Despite what you may be hearing, we are not asking Congress for a bailout but rather a loan that will be repaid.

The U.S. economy is at a crossroads due to the worldwide credit crisis, and all Americans are feeling the effects of the worst economic downturn in 75 years. Despite our successful efforts to restructure, reduce costs and enhance liquidity, U.S. auto sales rely on access to credit, which is all but frozen through traditional channels.

The consequences of the domestic auto industry collapsing would far exceed the $25 billion loan needed to bridge the current crisis. According to a recent study by the Center for Automotive Research:

?One in 10 American jobs depends on U.S. automakers
?Nearly 3 million jobs are at immediate risk
?U.S. personal income could be reduced by $150 billion
?The tax revenue lost over 3 years would be more than $156 billion

Discussions are now underway in Washington, D.C., concerning loans to support U.S. carmakers. I am asking for your support in this vital effort by contacting your state representatives.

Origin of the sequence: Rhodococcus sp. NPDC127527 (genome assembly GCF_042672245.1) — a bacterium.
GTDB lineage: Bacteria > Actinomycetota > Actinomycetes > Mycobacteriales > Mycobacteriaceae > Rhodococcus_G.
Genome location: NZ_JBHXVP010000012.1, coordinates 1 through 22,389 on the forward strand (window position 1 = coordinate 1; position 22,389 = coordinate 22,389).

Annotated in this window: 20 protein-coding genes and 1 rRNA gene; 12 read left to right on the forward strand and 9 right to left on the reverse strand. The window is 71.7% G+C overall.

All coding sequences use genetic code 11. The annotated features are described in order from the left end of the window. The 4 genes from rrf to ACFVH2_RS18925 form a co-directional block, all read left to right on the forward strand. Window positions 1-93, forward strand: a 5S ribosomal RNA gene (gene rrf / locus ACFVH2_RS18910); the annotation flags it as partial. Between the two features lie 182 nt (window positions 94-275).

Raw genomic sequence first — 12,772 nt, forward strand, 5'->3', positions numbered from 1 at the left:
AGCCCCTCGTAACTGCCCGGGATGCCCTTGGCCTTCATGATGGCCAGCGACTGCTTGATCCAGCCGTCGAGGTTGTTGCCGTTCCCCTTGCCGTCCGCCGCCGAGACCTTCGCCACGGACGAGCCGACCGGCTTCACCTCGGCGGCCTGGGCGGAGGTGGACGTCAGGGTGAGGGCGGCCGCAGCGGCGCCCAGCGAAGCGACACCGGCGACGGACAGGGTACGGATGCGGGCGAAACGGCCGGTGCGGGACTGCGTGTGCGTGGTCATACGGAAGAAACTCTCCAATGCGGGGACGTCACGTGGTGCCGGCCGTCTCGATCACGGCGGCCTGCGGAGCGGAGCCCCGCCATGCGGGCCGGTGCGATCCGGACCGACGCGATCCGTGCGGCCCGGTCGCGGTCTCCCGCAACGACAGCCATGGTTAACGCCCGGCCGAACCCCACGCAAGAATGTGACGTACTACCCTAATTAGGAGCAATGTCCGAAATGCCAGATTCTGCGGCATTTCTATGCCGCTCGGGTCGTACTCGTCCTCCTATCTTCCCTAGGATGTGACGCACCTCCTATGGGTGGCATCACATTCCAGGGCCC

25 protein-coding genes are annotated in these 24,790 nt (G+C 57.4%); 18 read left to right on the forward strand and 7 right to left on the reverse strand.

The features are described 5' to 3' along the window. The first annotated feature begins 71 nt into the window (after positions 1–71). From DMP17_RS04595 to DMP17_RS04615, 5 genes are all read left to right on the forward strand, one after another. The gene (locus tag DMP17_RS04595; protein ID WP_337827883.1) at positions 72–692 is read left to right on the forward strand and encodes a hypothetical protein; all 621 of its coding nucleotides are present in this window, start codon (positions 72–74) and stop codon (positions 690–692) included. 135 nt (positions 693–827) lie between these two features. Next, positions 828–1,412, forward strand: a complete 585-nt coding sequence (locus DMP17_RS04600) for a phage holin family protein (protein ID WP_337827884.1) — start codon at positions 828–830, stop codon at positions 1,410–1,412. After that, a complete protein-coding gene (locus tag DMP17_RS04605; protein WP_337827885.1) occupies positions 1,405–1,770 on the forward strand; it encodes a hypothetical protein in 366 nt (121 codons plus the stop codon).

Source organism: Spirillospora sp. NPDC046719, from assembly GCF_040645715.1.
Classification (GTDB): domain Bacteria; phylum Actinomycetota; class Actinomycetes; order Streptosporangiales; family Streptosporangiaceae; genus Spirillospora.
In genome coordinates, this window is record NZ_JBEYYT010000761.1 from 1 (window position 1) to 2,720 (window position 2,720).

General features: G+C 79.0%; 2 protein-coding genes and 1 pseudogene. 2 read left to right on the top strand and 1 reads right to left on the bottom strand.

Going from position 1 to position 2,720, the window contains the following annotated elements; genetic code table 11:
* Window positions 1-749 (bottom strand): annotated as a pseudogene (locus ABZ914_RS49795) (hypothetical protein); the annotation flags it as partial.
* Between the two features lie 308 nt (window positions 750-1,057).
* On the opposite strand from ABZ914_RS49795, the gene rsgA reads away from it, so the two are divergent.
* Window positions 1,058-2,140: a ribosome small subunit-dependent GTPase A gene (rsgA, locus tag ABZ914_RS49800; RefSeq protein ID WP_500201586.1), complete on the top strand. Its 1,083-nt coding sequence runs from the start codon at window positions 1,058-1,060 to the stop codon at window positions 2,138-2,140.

Please take a few minutes to go to, where we have made it easy for you to contact your U.S. senators and representatives. Just click on the "I'm a Concerned American" link under the "Mobilize Now" section, and enter your name and ZIP code to send a personalized e-mail stating your support for the U.S. automotive industry.

Let me assure you that General Motors has made dramatic improvements over the last 10 years. In fact, we are leading the industry with award-winning vehicles like the Chevrolet Malibu, Cadillac CTS, Buick Enclave, Pontiac G8, GMC Acadia, Chevy Tahoe Hybrid, Saturn AURA and more. We offer 18 models with an EPA estimated 30 MPG highway or better ?more than Toyota or Honda. GM has 6 hybrids in market and 3 more by mid-2009. GM has closed the quality gap with the imports, and today we are putting our best quality vehicles on the road.

Please share this information with friends and family using the link on the site.

Thank you for helping keep our economy viable.


Troy Clarke

General Motors Corporation
100 Renaissance Center
Detroit, MI 48265

 Message 6 of 6 in Discussion 
From: MSN NicknameHiccup1Sent: 11/19/2008 9:26 PM
a loan yes, bailout no.
although the american auto industry needs to change it's ways. the unions are killing us.
they were showing this morning that the workers at gm make an average of $75 an hour whereas the workers from toyota make $35 an hour.